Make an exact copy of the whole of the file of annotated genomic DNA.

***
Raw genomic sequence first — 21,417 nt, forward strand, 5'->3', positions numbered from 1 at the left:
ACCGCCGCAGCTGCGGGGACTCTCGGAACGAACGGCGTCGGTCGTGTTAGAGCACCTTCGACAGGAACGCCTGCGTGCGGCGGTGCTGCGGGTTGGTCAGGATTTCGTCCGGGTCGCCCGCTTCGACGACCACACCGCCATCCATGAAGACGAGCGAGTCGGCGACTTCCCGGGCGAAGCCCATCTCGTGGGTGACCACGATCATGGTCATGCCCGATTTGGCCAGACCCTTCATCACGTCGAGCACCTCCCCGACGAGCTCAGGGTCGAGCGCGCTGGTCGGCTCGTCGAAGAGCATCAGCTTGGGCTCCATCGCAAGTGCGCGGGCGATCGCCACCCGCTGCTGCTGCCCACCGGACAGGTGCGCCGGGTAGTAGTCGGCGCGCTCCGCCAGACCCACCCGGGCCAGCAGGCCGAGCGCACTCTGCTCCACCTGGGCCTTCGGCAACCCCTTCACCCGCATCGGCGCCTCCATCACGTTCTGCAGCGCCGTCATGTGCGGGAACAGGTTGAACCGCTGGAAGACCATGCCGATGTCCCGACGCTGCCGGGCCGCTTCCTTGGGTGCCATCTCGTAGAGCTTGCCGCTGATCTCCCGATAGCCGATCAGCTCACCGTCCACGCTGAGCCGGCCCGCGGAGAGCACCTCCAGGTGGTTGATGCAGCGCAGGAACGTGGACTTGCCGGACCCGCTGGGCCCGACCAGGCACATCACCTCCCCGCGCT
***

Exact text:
Raw genomic sequence first — 21,417 nt, forward strand, 5'->3', positions numbered from 1 at the left:
ACCGCCGCAGCTGCGGGGACTCTCGGAACGAACGGCGTCGGTCGTGTTAGAGCACCTTCGACAGGAACGCCTGCGTGCGGCGGTGCTGCGGGTTGGTCAGGATTTCGTCCGGGTCGCCCGCTTCGACGACCACACCGCCATCCATGAAGACGAGCGAGTCGGCGACTTCCCGGGCGAAGCCCATCTCGTGGGTGACCACGATCATGGTCATGCCCGATTTGGCCAGACCCTTCATCACGTCGAGCACCTCCCCGACGAGCTCAGGGTCGAGCGCGCTGGTCGGCTCGTCGAAGAGCATCAGCTTGGGCTCCATCGCAAGTGCGCGGGCGATCGCCACCCGCTGCTGCTGCCCACCGGACAGGTGCGCCGGGTAGTAGTCGGCGCGCTCCGCCAGACCCACCCGGGCCAGCAGGCCGAGCGCACTCTGCTCCACCTGGGCCTTCGGCAACCCCTTCACCCGCATCGGCGCCTCCATCACGTTCTGCAGCGCCGTCATGTGCGGGAACAGGTTGAACCGCTGGAAGACCATGCCGATGTCCCGACGCTGCCGGGCCGCTTCCTTGGGTGCCATCTCGTAGAGCTTGCCGCTGATCTCCCGATAGCCGATCAGCTCACCGTCCACGCTGAGCCGGCCCGCGGAGAGCACCTCCAGGTGGTTGATGCAGCGCAGGAACGTGGACTTGCCGGACCCGCTGGGCCCGACCAGGCACATCACCTCCCCGCGCT